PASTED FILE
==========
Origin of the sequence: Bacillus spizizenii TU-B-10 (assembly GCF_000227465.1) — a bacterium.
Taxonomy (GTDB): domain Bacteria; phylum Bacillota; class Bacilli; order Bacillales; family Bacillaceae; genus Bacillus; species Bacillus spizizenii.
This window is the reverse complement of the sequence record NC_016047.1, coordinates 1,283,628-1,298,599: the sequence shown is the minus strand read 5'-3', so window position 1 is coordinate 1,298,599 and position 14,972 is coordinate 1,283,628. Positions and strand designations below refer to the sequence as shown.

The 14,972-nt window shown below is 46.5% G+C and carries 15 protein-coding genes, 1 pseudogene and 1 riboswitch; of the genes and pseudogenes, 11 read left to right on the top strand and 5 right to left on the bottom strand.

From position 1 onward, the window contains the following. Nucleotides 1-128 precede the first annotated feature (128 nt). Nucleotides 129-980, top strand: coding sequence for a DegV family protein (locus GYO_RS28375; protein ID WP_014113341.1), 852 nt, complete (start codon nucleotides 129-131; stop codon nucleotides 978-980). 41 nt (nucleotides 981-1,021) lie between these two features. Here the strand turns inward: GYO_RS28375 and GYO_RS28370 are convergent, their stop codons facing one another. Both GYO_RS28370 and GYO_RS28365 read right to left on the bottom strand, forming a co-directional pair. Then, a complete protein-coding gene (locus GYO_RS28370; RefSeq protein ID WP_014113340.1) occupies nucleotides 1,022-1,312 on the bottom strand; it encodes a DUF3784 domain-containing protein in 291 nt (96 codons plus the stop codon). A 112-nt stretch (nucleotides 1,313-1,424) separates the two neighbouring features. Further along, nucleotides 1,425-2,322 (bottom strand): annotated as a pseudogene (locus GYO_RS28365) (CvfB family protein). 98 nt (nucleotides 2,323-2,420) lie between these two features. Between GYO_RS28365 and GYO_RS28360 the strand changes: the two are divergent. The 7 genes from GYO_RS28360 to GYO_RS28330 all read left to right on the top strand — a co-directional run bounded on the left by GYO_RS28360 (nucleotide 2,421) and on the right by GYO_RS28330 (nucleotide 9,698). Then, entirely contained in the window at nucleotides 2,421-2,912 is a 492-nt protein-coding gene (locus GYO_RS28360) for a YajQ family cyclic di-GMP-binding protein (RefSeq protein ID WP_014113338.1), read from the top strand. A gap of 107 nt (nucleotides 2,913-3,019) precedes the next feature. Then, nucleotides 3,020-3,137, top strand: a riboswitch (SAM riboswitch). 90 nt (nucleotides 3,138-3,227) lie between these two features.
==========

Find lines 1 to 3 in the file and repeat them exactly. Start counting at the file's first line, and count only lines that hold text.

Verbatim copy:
Origin of the sequence: Bacillus spizizenii TU-B-10 (assembly GCF_000227465.1) — a bacterium.
Taxonomy (GTDB): domain Bacteria; phylum Bacillota; class Bacilli; order Bacillales; family Bacillaceae; genus Bacillus; species Bacillus spizizenii.
This window is the reverse complement of the sequence record NC_016047.1, coordinates 1,283,628-1,298,599: the sequence shown is the minus strand read 5'-3', so window position 1 is coordinate 1,298,599 and position 14,972 is coordinate 1,283,628. Positions and strand designations below refer to the sequence as shown.